Hugo, Gatsby, Nuxt 2, Gridsome, Zola, Sapper /static
Next, Nuxt 3 /public
Hexo, Middleman, Jigsaw /source
Spike /views
Wyam /input
Pelican /content
VuePress /.vuepress/public
Elmstatic /_site
11ty /_site
preact-cli /src/static
Docusaurus /static

Here are my index.html, config.toml files present inside the admin directory -

Netlify CMS admin directory localtion with index.html, config.toml

2. Setting up index.html -

index.html - This is an entry point for accessing the Netlify CMS. You can access the admin interface with URL

In the index.html you will find the Javascript code maintained by Netlify Open-source community and this javascript code will be responsible for generating the UI on your website.

Here is the HTML code of index.html -

 1 <!doctype html>
 4   <meta charset="utf-8" />
 5   <meta name="viewport" content="width=device-width, initial-scale=1.0" />
 6   <title>Content Manager</title>
 9<!-- Include the script that builds the page and powers Netlify CMS -->
10<script src="^2.0.0/dist/netlify-cms.js"></script>

The Netlify javascript is delivered via CDN(Content Delivery Network) known as unpkg, so you do not need to store the complete javascript locally onto your hosting server.

(Note - I preferred to use the manual way of adding the HTML code inside index.html rather than using npm package manager)

npm package manager

If you use npm then you can import the complete Netlify CMS javascript using the following npm install command -

1npm install netlify-cms-app --save 

Then import the same inside your project -

1import CMS from 'netlify-cms-app'
2// Initialize the CMS object
4// Now the registry is available via the CMS object.
5CMS.registerPreviewTemplate('my-template', MyTemplate) 

3. Setting up configuration inside config.toml -

config.toml will contain the configuration for managing -

  1. Authentication (GitHub, GitLab, BitBucket)
  2. Directory setting for storing images and media
  3. Collections for setting the template for writing a blog post

1. Authentication - The first important configuration you need to put inside the config.toml is for authentication because you can not allow a random person to access your Netlify CMS.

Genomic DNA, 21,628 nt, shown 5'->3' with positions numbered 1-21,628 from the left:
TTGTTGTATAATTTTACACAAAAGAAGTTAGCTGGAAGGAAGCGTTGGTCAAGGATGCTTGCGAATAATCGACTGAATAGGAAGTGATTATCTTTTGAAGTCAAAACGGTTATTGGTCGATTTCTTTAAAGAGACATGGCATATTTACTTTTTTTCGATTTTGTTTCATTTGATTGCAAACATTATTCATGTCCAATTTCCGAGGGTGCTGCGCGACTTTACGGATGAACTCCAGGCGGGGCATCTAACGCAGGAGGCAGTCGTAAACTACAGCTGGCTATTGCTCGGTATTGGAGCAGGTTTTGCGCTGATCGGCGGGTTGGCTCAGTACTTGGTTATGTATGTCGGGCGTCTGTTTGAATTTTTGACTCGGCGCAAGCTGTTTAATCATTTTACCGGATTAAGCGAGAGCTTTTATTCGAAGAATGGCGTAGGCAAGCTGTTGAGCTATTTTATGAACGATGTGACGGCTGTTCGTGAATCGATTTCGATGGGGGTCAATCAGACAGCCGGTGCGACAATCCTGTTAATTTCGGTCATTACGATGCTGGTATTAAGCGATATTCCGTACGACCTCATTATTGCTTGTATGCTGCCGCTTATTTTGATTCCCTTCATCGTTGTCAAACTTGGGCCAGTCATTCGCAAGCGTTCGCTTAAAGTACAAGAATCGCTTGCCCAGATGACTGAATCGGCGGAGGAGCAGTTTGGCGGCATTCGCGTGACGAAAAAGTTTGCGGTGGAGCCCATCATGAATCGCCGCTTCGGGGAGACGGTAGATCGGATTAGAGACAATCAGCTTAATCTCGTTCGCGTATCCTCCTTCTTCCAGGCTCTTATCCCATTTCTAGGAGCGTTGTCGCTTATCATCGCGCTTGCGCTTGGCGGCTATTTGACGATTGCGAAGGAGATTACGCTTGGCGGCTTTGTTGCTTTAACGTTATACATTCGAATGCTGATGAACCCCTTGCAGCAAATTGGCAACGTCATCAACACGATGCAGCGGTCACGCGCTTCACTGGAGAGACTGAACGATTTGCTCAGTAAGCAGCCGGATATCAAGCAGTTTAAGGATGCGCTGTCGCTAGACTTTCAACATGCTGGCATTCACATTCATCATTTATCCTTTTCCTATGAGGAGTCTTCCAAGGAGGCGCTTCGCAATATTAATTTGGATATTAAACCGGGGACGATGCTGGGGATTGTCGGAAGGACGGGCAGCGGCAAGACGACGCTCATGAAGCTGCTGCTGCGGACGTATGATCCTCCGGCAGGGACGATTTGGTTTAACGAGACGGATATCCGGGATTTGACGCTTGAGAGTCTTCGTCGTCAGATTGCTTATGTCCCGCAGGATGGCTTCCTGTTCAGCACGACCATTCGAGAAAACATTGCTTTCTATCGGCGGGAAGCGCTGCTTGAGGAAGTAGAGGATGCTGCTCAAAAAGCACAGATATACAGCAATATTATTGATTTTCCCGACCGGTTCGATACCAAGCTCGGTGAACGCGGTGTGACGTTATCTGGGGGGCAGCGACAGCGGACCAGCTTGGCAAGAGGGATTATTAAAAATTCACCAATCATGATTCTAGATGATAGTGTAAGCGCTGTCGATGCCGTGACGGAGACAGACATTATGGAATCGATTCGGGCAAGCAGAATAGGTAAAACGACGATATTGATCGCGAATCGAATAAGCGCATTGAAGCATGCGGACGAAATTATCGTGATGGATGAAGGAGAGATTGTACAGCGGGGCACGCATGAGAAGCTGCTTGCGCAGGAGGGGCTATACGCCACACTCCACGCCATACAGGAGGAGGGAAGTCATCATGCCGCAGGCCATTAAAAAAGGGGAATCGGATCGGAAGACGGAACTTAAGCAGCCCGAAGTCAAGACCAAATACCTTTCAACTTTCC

In my setup, I used GitHub as my preferred way of authentication. You need to follow lines for GitHub authentication -

2  name: github
3  repo: rahulwagh/jhooq # Path to your GitHub repository

Make sure you have your Static site code repository present on your GitHub account otherwise the authentication will not work.

Here is a screenshot of my Netlify Authentication page -

Netlify CMS GitHub authentication page

2. Directory setting for storing images and media- The second configuration you need is for storing the media, and images. You have let Netlify CMS know at which location your will be uploading the images or any other media.

Here are the settings for my setup -

1media_folder: "static/images/uploads" # Media files will be stored in the repo under static/images/uploads
2public_folder: "/images/uploads" # The src attribute for uploaded media will begin with /images/uploads

Since I am using Hugo static site generator, so I have to upload all the media under static directory that is why i have chosen the directory path to be static/images/uploads

3. Collections- Collections configuration allows you to set up different layouts for your blog post .i.e. - title, date, thumbnail, rating, location of blog post inside your git repo, etc.

Here is my configuration for collections -

 2  - name: "blog" # Used in routes, e.g., /admin/collections/blog
 3    label: "Blog" # Used in the UI
 4    folder: "_posts" # The path to the folder where the documents are stored
 5    create: true # Allow users to create new documents in this collection
 6    slug: "{{year}}-{{month}}-{{day}}-{{slug}}" # Filename template, e.g.,
 7    fields: # The fields for each document, usually in front matter
 8      - {label: "Layout", name: "layout", widget: "hidden", default: "blog"}
 9      - {label: "Title", name: "title", widget: "string"}
10      - {label: "Publish Date", name: "date", widget: "datetime"}
11      - {label: "Featured Image", name: "thumbnail", widget: "image"}
12      - {label: "Body", name: "body", widget: "markdown"} 

Here is the breakdown of each configuration line under collections -